Thursday, August 14, 2008

There But For The Strokes of Phelps Go I

Much is being said in the blogosphere about the complete lack of interest in the 2008 Beijing Olympics. Typically, and somewhat surprisingly given the blogs I haunt, it's more a matter of total lack of interest rather than any sort of anti-ChiCom political statement. Or at least that's what the avoiders claim, perhaps in an attempt to seem iconoclastic. Well, I'm largely in their boat, AND the other boat -- I detest the atrocities of the Chinese Communist regime and the entire political ethos for which they stand, so that takes away any potential interest I might have in watching them perform; but on the other hand, there was virtually no interest in the various Olympic competitions in the first place, so it's a move from infinitesimal to zero, really.

The one exception to this, though, is Men's Swimming, and in particular, Michael Phelps' performance therein. I defy anyone to watch the video of the Men's 4x200 or 4x100 relays (available currently here), or any of Phelps' individual events, and not feel the spark of American dominance and competition somewhere in their cold, "Citizen of the World" hearts. Just look at this already-classic photo of Phelps upon realizing that his team just beat the famously cocky French team ("The Americans? We're going to smash them. That's what we came here for.")in the 4x100 relay to win the gold:

That's America. Victorious and unafraid to show it. His enthusiasm during that match is a great sight to see as well; I advise you all to go seek out that video (no embed for dumb ol' NBC so far -- maybe they'll wise up eventually). It's also great to be a part of his epic chase for the all-time inter-Olympic gold medal record (now accomplished) and the all-time intra-Olympic gold medal record (5 down, 3 to go, and the "hard" events are behind him), and to watch him score a world record in Every. Single. One.

But antagonistically-godless Buchananite curmudgeon John Derbyshire (linked above, and oh how I do so love calling him increasingly descriptive names!) made a pretty good point, effectively raining on my parade:
If you are real good at running, jumping, throwing, basketball, etc, you may get a gold medal. If you are real good at swimming, however, you can get a dozen or so. How is this fair?
I don't really have an answer to that. Darn you, Derb!

Update: I posed the quote to Mrs. Red Shirt. Her (strong, I think), point, which dovetails into Marty's comment in the comments section, is that it's a matter of training choices. A gymnast, for example, could spend time training in each and every event (pommel horse, rings, bars, floor exercise, spring board, etc.). It would be insanely rigorous, but it's been done before. Same with track & field, as Marty says. Nothing is preventing a stand-out runner from competing in multiple T&F events of a similar nature; there's lots and lots of races that are almost exact analogs to the various swim events. For whatever reason, they don't, and swimmers do. Mrs. Red Shirt argues that mastering different strokes is possibly even more difficult than different running events, for example. In fact, many many events have multiple "flavors" in a similar vein: fencing has epee, saber, etc., shooting has single trap, double trap, prone, pistol, etc., weight lifting has multiple weight classes, etc., etc... The mechanics within a single grouping are all very similar, so perhaps it IS (as per Marty) a matter of over-specialization in all but the one field of swimming.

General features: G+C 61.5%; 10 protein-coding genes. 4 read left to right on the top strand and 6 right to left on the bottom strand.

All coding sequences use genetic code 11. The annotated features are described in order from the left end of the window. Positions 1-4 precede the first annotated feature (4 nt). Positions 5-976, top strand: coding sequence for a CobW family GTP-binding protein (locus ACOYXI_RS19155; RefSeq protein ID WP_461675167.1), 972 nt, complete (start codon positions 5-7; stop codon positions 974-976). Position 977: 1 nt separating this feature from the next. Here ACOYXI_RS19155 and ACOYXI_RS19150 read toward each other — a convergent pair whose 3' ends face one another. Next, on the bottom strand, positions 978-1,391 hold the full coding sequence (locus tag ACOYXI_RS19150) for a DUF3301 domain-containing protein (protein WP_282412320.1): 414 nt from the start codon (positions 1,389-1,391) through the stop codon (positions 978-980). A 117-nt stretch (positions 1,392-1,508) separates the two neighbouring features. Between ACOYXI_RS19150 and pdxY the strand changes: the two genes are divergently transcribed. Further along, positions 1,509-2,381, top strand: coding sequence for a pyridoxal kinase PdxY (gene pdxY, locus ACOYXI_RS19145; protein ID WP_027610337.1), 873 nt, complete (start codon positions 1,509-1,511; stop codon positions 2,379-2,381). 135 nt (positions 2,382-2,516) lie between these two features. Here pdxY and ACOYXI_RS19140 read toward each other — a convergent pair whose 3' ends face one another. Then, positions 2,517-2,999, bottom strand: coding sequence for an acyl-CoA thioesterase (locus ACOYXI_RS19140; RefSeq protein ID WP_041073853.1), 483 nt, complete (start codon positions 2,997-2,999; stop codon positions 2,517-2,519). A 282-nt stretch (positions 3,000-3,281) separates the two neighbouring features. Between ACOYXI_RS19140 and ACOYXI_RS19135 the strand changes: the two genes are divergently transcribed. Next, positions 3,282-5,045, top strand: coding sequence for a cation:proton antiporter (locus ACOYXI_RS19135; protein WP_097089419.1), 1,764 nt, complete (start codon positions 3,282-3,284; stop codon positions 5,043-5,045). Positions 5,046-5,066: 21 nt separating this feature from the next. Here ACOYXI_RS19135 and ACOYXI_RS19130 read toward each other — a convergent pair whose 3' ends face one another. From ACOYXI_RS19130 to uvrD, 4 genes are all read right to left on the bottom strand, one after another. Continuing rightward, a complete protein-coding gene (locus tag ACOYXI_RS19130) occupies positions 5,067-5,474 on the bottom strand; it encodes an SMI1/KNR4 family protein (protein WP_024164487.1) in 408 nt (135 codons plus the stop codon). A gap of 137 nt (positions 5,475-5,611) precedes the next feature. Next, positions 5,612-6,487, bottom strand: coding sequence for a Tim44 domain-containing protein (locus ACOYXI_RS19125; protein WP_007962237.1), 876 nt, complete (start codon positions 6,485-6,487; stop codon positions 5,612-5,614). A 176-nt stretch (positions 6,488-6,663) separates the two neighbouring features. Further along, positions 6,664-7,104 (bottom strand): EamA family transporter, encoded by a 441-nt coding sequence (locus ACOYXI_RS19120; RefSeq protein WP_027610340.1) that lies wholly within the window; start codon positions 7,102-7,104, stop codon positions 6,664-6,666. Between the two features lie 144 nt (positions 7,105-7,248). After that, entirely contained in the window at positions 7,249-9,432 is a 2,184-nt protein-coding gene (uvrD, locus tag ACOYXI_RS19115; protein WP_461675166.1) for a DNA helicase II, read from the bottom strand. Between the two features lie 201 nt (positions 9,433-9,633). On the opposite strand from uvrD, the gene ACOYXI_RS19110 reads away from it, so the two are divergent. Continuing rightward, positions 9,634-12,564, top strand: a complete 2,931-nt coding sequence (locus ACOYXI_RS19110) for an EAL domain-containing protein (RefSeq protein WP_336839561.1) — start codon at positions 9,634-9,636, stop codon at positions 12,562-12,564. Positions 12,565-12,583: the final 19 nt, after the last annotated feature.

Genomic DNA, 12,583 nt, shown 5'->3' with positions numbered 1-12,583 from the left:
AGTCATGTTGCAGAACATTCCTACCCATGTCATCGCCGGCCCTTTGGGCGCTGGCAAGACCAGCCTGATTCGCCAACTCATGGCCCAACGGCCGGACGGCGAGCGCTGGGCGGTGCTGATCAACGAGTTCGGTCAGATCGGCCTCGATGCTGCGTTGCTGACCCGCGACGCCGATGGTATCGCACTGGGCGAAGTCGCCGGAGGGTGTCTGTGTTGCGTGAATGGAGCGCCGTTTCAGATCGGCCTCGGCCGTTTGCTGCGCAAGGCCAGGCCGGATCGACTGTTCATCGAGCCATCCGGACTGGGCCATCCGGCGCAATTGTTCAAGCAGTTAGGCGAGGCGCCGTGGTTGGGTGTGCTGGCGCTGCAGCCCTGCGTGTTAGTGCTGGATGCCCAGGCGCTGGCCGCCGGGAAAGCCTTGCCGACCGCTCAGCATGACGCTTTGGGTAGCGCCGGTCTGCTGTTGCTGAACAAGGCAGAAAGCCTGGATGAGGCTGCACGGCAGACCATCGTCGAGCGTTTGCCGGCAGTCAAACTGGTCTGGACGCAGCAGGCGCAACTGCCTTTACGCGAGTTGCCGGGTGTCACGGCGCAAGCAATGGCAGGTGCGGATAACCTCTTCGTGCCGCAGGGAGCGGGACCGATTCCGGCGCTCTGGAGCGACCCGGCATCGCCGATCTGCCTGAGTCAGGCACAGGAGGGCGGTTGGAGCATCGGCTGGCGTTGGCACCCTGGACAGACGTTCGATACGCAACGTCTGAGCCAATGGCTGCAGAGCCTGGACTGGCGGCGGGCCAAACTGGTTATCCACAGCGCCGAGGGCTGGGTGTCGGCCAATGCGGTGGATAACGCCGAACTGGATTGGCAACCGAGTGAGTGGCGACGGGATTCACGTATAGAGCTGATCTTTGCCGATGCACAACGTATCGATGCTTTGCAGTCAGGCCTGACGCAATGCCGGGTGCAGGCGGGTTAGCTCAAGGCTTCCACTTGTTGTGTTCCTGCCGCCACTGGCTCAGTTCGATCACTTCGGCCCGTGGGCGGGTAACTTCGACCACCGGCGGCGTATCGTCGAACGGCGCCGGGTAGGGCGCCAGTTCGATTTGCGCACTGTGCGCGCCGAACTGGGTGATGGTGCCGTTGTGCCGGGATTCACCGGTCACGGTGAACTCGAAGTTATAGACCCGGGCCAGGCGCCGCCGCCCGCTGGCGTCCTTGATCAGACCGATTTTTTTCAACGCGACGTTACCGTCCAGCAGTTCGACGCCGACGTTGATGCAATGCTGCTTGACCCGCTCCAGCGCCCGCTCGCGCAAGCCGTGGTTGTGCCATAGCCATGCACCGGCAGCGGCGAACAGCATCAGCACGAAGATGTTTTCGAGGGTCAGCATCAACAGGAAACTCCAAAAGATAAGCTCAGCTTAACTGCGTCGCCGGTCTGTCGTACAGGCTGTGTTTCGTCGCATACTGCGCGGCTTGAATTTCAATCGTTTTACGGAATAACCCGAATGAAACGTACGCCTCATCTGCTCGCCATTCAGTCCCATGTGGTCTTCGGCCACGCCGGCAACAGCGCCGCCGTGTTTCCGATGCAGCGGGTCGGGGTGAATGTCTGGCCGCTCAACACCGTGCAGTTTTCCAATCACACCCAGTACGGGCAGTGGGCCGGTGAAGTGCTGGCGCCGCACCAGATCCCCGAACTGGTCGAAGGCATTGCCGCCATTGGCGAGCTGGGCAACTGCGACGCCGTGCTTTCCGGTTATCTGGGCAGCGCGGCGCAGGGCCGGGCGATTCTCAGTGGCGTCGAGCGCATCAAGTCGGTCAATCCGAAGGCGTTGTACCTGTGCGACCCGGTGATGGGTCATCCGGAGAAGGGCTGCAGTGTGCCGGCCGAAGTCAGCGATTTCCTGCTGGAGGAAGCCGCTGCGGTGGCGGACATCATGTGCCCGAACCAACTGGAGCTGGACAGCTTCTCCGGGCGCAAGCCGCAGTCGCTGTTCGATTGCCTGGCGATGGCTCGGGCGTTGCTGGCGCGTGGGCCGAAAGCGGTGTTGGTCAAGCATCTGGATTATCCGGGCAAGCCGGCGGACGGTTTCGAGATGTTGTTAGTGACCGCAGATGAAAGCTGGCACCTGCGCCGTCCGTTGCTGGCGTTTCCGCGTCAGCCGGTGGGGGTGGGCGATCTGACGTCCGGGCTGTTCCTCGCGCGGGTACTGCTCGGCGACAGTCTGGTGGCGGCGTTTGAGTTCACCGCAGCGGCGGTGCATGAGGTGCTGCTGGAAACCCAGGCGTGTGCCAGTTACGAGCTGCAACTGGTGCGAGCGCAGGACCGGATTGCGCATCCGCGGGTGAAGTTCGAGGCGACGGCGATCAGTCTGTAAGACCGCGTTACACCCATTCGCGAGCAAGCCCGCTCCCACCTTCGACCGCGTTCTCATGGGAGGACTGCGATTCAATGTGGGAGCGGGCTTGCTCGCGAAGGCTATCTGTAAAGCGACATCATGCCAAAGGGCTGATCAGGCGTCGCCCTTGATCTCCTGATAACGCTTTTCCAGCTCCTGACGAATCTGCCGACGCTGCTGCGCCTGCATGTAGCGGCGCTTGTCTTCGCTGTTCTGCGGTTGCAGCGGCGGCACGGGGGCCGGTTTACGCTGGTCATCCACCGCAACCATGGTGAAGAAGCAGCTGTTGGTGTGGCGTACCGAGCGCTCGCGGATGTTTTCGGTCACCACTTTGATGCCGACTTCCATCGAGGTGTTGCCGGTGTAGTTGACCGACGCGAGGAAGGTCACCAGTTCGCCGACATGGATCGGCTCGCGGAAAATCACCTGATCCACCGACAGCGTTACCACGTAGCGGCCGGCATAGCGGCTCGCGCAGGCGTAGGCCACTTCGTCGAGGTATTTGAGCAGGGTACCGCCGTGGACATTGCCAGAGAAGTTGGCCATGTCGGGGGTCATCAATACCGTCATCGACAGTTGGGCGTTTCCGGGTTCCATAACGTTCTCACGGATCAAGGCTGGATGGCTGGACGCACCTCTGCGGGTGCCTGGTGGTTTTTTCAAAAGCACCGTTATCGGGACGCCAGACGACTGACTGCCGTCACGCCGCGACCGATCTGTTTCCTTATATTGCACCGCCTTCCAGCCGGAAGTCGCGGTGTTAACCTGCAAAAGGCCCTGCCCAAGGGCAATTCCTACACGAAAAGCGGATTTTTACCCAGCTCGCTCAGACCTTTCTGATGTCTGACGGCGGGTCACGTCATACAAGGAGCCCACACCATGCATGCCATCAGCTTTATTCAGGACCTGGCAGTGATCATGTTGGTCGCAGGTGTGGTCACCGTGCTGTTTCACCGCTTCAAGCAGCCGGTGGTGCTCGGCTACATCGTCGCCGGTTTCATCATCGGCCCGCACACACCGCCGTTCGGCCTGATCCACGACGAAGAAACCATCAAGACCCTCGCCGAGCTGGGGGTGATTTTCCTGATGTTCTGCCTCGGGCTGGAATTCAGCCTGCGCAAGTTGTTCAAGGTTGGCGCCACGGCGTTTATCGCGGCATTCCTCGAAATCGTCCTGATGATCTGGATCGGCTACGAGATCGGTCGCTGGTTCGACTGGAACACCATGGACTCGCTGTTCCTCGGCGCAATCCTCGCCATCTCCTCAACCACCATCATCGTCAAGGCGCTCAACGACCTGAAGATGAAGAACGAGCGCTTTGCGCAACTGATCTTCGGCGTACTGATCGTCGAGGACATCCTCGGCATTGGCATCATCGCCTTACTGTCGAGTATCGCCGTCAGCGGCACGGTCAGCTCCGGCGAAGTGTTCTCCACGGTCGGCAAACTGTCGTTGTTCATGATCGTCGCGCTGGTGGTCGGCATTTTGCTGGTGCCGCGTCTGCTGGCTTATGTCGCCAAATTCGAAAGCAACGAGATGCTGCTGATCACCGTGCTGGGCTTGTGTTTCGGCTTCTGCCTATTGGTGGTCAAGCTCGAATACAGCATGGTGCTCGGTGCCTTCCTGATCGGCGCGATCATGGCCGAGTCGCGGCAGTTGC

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Wednesday, August 13, 2008

It's A Boy!

Mrs. Red Shirt and I just got back from her 20-week ultrasound this very morning. And the news is in: we're having a baby boy! We're very excited about it. I know my brother is upset, as he wanted to have the first boy, being the eldest himself, but the early bird gets the worm, as they say! (that was a none-too-subtle jab at you to start makin' babies, bro!).

A confession: I'm glad my first child was a girl, as I was able to get all ooey-gooey with her in completely unrestrained fashion. I have a bit of trepidation when it comes to boys, as my interests veer heavily toward "geek", away from the traditional "masculine" outlets of sports, hunting, fishing, fixin' things, etc. Thus, I am concerned that I will not be able to properly "butch up" my son in a way that I think is proper. Fortunately, my son will have no fewer than six uncles, including a couple grizzled war veterans, some stellar athletes, at least one gung-ho outdoor sportsman, and all of them great, doting uncles so far. So little Isaac Leopoldo will be the manliest super-geek you ever did see!

I provide the following snapshot as evidence of overwhelming butchness on at least the part of my brother: his gun collection, posted with his permission (it's smaller than I remember it being, but living in Commiefornia for a couple years will do that to you):